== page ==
Use of the progestin challenge test in diagnosing amenorrhea: the time has come to say goodbye


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Volume 113, Issue 1, Pages 51–52


William D. Schlaff, M.D., Charles C. Coddington, M.D.


The evaluation of amenorrhea, whether primary or secondary, has long been inconsistent, confused, or both for many practitioners. As we consider diagnostic paradigms commonly pursued today, it is useful to consider the genesis as well as the longstanding applicability and value of the commonly employed progestin challenge test. To our knowledge, the progestin challenge test became a widely used and standard diagnostic test following publication of a textbook, Clinical Gynecologic Endocrinology and Infertility, by Drs. Speroff, Glass, and Kase in 1973 (1). This team of reproductive endocrinologists made a profound contribution to clinicians by describing an organized, “compartmentalized” approach to the diagnosis of amenorrhea. One of the key components of this diagnostic cascade was the administration of a progestational agent which would be expected to induce secretory transition of an estrogenized endometrium and produce withdrawal vaginal bleeding in women whose uterovaginal anatomy was normal and intact. The presence of bleeding was (and continues to be) indicative of chronic, estrogenized anovulation. Conversely, the absence of bleeding in non-pregnant patients was to be interpreted as reflective of hypoestrogenism, an abnormal or congenitally absent outflow tract, or (left unsaid) failure of the patient to take the medication.

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Fertility and Sterility

Editorial Office, American Society for Reproductive Medicine

Fertility and Sterility® is an international journal for obstetricians, gynecologists, reproductive endocrinologists, urologists, basic scientists and others who treat and investigate problems of infertility and human reproductive disorders.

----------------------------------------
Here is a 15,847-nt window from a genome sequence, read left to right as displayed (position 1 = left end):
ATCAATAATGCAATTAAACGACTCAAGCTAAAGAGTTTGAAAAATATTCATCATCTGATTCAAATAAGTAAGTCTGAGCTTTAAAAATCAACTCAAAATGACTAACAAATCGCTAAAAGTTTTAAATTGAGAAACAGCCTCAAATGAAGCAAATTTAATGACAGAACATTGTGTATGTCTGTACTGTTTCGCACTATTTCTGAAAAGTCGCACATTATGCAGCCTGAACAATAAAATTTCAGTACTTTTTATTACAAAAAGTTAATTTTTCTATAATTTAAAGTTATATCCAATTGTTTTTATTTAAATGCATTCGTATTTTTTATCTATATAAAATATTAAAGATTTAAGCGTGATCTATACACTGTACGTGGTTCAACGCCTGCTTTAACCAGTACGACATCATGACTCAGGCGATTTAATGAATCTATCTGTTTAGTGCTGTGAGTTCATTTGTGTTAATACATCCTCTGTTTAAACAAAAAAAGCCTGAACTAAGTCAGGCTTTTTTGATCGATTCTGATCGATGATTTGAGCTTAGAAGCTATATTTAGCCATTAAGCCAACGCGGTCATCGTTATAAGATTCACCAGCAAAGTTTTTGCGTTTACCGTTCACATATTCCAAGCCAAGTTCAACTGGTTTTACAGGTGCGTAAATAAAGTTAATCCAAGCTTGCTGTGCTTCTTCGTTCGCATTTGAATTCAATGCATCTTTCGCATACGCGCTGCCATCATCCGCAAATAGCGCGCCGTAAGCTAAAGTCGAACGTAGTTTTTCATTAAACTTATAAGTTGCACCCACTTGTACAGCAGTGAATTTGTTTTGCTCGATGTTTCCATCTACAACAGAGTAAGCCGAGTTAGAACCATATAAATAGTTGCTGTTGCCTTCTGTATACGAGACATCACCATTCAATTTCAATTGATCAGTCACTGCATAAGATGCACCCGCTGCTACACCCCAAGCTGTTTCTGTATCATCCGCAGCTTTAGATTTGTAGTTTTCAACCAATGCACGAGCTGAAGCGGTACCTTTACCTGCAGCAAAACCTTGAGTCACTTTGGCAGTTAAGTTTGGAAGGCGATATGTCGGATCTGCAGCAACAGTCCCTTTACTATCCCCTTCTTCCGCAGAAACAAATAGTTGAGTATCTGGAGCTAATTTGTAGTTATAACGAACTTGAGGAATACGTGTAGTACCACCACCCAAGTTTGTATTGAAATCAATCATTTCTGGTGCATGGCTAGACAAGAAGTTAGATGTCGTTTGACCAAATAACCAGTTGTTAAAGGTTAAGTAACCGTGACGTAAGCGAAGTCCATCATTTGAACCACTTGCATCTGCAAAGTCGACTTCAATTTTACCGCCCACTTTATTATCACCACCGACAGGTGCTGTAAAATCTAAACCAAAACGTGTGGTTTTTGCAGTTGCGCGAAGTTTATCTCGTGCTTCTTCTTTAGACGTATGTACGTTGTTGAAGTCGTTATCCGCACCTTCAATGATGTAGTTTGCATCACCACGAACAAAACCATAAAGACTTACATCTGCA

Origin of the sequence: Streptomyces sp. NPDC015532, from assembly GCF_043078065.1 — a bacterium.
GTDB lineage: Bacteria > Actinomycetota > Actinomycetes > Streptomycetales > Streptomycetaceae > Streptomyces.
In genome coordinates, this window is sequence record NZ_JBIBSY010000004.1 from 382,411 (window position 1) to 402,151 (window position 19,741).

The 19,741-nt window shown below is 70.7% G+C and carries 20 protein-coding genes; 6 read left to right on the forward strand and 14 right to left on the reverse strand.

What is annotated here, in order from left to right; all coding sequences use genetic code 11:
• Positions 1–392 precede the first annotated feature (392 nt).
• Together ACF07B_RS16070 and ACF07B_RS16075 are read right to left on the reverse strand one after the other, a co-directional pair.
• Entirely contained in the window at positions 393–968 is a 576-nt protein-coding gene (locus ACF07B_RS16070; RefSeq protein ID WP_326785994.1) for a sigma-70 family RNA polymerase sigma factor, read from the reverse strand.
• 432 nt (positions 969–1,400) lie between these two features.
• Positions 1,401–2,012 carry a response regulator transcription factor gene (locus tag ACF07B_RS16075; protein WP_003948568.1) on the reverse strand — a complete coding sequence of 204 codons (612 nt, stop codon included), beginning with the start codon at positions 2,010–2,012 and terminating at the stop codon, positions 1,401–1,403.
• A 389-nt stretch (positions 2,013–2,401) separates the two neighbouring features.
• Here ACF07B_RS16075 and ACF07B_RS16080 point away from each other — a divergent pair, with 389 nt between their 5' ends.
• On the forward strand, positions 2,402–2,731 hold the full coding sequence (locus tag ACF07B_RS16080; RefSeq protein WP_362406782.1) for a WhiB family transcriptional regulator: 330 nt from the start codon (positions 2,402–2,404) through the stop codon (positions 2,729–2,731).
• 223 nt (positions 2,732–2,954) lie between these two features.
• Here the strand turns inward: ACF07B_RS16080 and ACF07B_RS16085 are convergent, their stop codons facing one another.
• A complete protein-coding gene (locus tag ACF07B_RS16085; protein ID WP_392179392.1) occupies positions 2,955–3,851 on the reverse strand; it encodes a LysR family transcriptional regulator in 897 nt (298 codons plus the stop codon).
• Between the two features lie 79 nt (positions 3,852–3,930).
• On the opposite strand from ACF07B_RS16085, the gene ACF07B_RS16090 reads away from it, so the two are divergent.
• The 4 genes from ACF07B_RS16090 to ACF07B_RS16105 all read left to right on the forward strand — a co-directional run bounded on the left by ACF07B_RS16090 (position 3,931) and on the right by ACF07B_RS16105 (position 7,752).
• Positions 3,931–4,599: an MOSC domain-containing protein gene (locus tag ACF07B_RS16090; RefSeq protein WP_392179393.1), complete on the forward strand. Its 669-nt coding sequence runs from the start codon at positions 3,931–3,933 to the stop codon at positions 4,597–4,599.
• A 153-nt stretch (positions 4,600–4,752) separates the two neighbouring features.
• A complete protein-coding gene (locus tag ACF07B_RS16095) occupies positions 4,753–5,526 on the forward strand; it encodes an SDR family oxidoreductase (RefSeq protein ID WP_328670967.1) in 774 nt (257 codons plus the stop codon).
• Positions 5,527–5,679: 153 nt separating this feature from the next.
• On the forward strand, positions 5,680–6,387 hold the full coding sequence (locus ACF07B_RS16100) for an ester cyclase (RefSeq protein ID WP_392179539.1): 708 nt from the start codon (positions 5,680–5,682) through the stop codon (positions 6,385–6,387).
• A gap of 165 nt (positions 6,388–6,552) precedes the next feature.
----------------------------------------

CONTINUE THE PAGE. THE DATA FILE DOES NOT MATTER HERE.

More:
Go to the profile of Micah J Hill
over 1 year ago

Thank you for this thoughtful reflection of the history and relevance of the progestin challenge test.  Twenty years from now, many of the tests we employ today will also become historic relics.  It is great to see an article both acknowledging the important of a test and its modern clinical irrelevance.  This is progress.  Understanding the endocrine principals that underpin a test is still important to our fellows, even if the test itself no longer has clinical utility.  

Kudos to Dr. Speroff for shaping our specialty and to those who take the torch for the next generation.

Go to the profile of Luis Hoyos
over 1 year ago

I always enjoy reading articles that provide a historical perspective of our field and answer questions such as where are we? why are we here? and where are we going?. Significant progress has been made in this as well as other practices within our field due to technological developments and incorporation of these technologies into everyday practice.  Our foundations are solid but we are also excited to be living in an era of constant change that will continue to improve the way we practice and push our field forward.